Throughout her life, McLeod nurtured her friendships and exemplified compassionate commitment to those she loved. She enjoyed outdoor activities that connected her with the Earth, such as camping, hiking, and sailing. McLeod understood her connectedness with nature as a force that connected her with other elements of her life as well, writing, “Being in nature can renew us and help us sustain our efforts to serve our communities” (64). Her appreciation for the Earth enriched the lives of her family and friends.
Anita McLeod was deeply involved in the Resource Center for Women and Ministry in the South for nearly twenty-five years. She began writing for RCWMS in 2003. She wrote for South of the Garden, the Resource Center’s monthly newsletter, exploring the questions that both enthralled and scared her with a courageous and authentic approach. Eventually, McLeod served as chair of the RCWMS Board of Trustees. Her deep investment in the community of the Resource Center created spaces in which difficult yet critical conversations between women flourished.
McLeod founded and shaped the Elder Women’s Spirituality Project through RCWMS (VIII). The Art of Conscious Aginggroup, one facet of the Elder Women’s Spirituality Project, continues to hold monthly meetings, offering companionship to women navigating what it means to be or to become an elder. “My goal,” McLeod wrote, “is to inspire elder women to be a force for peace and justice, especially in North Carolina” (19).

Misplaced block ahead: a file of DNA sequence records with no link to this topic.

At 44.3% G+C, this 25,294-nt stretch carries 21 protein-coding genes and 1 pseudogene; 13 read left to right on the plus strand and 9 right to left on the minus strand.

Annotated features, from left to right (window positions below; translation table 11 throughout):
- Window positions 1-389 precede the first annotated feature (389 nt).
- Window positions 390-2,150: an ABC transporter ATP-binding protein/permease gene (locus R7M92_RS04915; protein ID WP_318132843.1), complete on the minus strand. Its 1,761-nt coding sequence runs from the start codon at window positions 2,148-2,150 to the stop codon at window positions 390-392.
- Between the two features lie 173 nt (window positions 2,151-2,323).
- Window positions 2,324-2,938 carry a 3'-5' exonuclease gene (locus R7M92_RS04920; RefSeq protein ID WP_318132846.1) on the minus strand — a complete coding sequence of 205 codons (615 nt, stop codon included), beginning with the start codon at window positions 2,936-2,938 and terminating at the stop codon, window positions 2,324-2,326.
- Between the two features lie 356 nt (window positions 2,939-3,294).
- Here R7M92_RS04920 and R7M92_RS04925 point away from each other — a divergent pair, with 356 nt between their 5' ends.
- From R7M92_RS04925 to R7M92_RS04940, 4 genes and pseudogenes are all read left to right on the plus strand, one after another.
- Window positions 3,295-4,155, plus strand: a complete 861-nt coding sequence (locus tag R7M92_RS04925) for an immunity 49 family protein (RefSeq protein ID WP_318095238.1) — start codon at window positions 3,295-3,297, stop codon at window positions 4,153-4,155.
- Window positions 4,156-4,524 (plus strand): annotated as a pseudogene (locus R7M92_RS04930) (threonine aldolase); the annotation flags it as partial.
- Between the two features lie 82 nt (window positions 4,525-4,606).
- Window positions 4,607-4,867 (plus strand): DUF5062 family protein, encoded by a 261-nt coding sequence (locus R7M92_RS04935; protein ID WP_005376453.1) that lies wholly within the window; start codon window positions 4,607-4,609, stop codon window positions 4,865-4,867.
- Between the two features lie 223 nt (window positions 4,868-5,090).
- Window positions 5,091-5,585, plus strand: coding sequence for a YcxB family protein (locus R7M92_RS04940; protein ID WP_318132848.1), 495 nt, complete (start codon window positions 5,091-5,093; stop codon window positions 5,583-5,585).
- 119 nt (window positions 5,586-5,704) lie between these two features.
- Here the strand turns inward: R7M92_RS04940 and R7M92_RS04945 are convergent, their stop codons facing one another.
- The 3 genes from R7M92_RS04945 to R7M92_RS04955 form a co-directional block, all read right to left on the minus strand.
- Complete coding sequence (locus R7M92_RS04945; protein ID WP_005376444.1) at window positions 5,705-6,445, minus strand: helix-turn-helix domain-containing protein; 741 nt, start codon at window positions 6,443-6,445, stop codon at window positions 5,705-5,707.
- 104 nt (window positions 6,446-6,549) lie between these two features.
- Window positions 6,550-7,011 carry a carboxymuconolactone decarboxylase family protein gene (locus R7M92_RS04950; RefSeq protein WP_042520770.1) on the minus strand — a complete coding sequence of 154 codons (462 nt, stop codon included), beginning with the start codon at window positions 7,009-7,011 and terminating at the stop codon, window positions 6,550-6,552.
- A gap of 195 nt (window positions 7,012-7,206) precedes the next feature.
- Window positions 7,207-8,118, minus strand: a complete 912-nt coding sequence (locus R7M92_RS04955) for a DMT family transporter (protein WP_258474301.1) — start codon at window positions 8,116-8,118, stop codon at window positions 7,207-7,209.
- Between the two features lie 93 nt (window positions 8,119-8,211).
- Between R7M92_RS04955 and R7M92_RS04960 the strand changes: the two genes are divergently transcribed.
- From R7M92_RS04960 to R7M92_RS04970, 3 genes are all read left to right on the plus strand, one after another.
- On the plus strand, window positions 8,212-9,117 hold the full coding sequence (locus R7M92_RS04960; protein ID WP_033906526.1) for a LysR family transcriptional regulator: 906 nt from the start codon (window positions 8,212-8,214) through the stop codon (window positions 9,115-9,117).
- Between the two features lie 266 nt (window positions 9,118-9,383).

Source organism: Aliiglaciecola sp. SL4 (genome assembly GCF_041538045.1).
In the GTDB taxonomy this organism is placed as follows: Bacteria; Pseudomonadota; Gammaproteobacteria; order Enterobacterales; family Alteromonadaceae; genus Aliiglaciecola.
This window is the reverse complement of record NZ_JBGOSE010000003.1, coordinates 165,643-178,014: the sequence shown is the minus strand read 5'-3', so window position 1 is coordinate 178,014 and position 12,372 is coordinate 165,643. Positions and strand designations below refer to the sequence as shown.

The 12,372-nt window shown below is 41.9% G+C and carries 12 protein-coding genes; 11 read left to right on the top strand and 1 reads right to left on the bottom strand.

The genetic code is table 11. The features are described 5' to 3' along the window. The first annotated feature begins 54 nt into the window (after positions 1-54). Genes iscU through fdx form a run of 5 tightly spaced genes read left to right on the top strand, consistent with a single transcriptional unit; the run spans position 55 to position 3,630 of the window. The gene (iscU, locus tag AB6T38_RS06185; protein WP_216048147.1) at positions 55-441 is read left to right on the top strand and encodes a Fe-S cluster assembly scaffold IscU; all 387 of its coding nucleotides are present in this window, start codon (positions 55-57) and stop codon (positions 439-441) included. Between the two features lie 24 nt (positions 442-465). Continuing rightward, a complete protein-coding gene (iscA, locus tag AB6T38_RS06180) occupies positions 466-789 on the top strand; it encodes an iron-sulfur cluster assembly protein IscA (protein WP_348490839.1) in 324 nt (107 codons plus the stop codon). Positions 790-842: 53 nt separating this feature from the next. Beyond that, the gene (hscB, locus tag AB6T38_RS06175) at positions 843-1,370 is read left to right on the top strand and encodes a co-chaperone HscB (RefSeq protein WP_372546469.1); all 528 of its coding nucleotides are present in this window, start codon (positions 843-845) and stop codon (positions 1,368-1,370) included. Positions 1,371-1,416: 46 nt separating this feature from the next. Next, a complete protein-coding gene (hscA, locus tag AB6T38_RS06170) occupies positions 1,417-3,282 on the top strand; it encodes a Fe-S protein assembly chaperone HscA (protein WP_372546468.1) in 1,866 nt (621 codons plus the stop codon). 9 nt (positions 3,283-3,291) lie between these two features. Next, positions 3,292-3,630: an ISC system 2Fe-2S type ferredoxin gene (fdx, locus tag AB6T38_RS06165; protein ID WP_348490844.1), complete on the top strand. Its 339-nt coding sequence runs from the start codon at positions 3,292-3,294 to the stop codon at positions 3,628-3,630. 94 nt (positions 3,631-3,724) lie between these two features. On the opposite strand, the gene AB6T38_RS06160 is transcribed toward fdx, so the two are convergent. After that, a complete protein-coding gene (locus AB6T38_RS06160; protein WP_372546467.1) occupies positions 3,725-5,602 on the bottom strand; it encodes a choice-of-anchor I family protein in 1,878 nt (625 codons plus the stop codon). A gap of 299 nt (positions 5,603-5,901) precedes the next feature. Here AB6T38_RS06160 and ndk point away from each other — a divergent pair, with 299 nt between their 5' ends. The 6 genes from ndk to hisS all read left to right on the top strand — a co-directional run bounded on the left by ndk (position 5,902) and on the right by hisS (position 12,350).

Despite her extensive written contributions to the Resource Center, Barbara Shaw Anderson describes McLeod in the foreword to Elder Wisdom as a “rather reluctant public writer [who] preferred to find knowledge and meaning in experience and in communal reflection” (VIII). McLeod committed herself to soaking in the wisdom of the stories around her rather than rooting herself solely in her own narratives. Community was an integral part of her approach to the questions she uncovered and explored.